Lee also pointed out that taking notice of the little efforts that our neighbors make, such as a new plant or decoration, we can take comfort in knowing that pride of place exists and express that to our neighbors. To make big improvements, we must acknowledge the small steps and opportunities that happen along the way.




Wednesday, April 9, 2014

Mayors Day of Recognition for National Service

Mayors Day of Recognition for National Service
by NHS Staff


Last Monday, we gathered at Lincoln-Bassett Elementary School to celebrate the second annual Mayors Day of Recognition for National Service. This day was observed by mayors throughout the country, and is aimed toward celebrating the profound and lasting impact of community service. Speakers, including Mayor Toni Harp, emphasized the importance of public service, especially in difficult economic times, and the vast improvement New Haven has made in recent years because of it. A group of students from Lincoln-Bassett Elementary School displayed their incredible artwork on stage - paintings that will become part of a community art project in Newhallville.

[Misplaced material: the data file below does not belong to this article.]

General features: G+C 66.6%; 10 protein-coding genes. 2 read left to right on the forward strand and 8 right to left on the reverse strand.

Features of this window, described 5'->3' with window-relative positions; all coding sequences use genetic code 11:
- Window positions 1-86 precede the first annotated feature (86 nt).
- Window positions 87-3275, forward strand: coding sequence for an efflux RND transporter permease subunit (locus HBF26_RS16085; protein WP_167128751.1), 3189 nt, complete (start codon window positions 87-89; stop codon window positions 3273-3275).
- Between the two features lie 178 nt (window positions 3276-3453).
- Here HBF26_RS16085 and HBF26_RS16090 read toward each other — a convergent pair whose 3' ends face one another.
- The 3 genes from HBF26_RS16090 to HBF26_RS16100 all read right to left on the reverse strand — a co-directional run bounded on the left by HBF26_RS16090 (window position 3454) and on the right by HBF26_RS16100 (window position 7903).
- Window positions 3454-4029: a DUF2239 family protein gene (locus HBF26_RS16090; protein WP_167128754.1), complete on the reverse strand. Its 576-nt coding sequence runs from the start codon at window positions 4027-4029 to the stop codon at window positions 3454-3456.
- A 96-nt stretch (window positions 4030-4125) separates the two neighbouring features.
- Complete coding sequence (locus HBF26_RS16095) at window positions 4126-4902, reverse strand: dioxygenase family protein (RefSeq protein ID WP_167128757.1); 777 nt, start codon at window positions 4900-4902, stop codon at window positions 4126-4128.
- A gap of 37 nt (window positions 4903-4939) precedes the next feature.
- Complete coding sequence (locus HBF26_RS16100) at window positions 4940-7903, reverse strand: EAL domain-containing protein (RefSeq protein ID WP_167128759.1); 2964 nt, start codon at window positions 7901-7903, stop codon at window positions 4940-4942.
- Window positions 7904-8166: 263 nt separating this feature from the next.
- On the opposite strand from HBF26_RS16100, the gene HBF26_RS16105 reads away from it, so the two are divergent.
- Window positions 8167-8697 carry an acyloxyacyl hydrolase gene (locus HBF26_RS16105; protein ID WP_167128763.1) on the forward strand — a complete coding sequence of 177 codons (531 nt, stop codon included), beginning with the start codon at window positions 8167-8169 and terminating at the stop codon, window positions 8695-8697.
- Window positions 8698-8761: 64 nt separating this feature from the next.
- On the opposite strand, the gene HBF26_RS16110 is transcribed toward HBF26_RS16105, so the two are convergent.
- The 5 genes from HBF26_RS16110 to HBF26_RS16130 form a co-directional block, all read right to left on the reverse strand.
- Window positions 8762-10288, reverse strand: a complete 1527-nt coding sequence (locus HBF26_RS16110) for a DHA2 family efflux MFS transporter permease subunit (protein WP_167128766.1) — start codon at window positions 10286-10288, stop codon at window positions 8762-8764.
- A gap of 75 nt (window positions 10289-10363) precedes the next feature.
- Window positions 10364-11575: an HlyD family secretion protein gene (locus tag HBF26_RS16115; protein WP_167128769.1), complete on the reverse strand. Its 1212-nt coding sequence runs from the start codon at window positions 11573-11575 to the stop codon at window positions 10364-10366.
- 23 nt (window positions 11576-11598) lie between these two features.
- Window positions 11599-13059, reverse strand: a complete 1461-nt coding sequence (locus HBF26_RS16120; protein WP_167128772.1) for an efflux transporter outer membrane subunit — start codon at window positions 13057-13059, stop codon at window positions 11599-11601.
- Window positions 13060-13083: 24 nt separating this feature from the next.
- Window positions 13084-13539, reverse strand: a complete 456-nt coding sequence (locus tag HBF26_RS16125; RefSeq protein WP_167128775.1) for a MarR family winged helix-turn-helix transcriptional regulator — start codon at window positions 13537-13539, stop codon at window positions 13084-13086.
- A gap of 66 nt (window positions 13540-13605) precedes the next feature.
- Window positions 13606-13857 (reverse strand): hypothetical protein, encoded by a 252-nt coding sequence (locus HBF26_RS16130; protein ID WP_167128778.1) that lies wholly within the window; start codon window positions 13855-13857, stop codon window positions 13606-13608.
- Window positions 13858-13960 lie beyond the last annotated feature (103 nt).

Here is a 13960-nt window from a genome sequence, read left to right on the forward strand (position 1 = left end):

NHS' AmeriCorps VISTAs Kim Ochilo and Kimberly Langin, who are members of our Community Building & Organizing Team, welcomed guests.


Students in Mr. Pavano’s 5th and 6th grade art class displayed their beautiful artwork throughout the building. These pieces are going to be implemented in to a community service project utilizing a wall of an abandoned building on Shelton Avenue.

 
Mayor Toni Harp, a former AmeriCorps VISTA, spoke about the incredible impact that volunteers have made in our community.


Our Executive Director, Jim Paley, speaks at the event. NHS has been a proud host to the VISTA program for the past 5 years.